Aug. 4, 2004
By Dennis Dodd
SportsLine.com Senior Writer
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CHICAGO -- The Big Ten thinks it is making history this season with instant replay.

Really, it has no idea.

History is the humble 69-year old man half a continent away speaking calmly about his invention that changed, well, everything.

"I'm not much of a sports guy," said Jim Wheeler by phone from San Luis Obispo, Calif. "It wasn't until the fall of 1965 and I was at my father's place watching a football game. I said, 'Wait a minute, I didn't know they were doing that.'"


Last-second calls can now be reviewed in college basketball as well.(Getty Images)
The inventor of instant replay has trouble grasping what he has wrought. Replay was never meant to change anything forever, much less sports. One day in 1964, he and some buds from Ampex Corporation drove around Silicon Valley with a camera mounted to the top of a Studebaker. They taped some local high school baseball practices. Went up to Stanford and did the same for some Cardinal football practices.

"Thought it was going to be used for training films," he said.

On another day, the Navy couldn't figure out why the landing gear on its aircraft-carrier jets kept collapsing. It called Wheeler to add stop-action to the jets' on-board cameras to isolate the problem. Pretty soon the crippled landings were solved.

The next day, it seemed, ABC was calling, wanting to use the new technology for something called Wide World of Sports.

Our viewing habits never were the same again. It wasn't even named instant replay until someone at CBS slapped on the label. Now it is the foundation of televised sports. It's why the Big Ten's experimentation with it could be a turning point in the sport.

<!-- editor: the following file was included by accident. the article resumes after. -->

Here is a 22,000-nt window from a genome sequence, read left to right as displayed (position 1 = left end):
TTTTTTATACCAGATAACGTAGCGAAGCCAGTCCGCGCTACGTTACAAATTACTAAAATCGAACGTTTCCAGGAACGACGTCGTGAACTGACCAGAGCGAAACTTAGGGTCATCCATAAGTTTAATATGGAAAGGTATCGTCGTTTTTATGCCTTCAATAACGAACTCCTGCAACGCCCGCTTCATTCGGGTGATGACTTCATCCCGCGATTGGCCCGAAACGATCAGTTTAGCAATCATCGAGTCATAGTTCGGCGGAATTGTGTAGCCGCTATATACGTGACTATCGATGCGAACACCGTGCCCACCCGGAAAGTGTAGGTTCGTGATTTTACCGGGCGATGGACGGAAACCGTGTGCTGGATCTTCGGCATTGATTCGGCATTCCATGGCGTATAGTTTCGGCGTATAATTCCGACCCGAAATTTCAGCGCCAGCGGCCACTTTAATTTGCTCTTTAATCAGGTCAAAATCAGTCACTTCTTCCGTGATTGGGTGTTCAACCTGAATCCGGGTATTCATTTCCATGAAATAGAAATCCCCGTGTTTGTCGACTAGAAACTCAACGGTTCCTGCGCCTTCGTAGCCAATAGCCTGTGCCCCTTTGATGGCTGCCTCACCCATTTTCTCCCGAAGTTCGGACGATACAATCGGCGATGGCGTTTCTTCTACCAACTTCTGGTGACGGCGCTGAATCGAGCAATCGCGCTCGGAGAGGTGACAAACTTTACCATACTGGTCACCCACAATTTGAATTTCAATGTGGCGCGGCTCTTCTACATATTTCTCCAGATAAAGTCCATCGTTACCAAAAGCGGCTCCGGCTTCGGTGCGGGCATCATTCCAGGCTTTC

Before this year, college football's fathers held to the belief that human error was part of the game. Now, the Big Ten can't live without it -- on a one-year experimental basis, of course. But who are we kidding? Instant replay has infiltrated every nook and cranny of organized sports. This year it germinates and takes hold in college football.

You can break down your swing at the local golf store with it. Its influence is such that major league stadiums aren't allowed to show replays on controversial plays for fear of embarrassing umpires. Yet Baseball Tonight wouldn't be in existence without it. It is an electronic safety net for leagues whose officials simply can't keep up anymore with today's athletes.

"Our referees have been told he's God up there in the sky," Big Ten supervisor of officials Dave Parry said of the technical advisor who will review plays from the press box.

All 44 Big Ten conference games will have instant replay. It will be up to the opposing coaches whether it will be used in non-conference games in Big Ten stadiums. The MAC already has said it wants it in 11 games with Big Ten teams.

"Yes I did," said Parry, a former NFL official, when asked if he would ever see the day when college football would allow replay. "As I've seen the game grow with all kinds of numbers, it just becomes more and more and more important."

Replay took the onus off officials and put it on electronic surveillance. No one can argue that the NFL system has been a success. The NHL has done a great job of reviewing plays that the human eye can't track. But is college football ready for Big Brother?

It took an outbreak of controversial calls the past few years that led to a full review of the Big Ten's officiating. In typical corporate speak it determined the zebras were doing a fine job, but the league still instituted replay.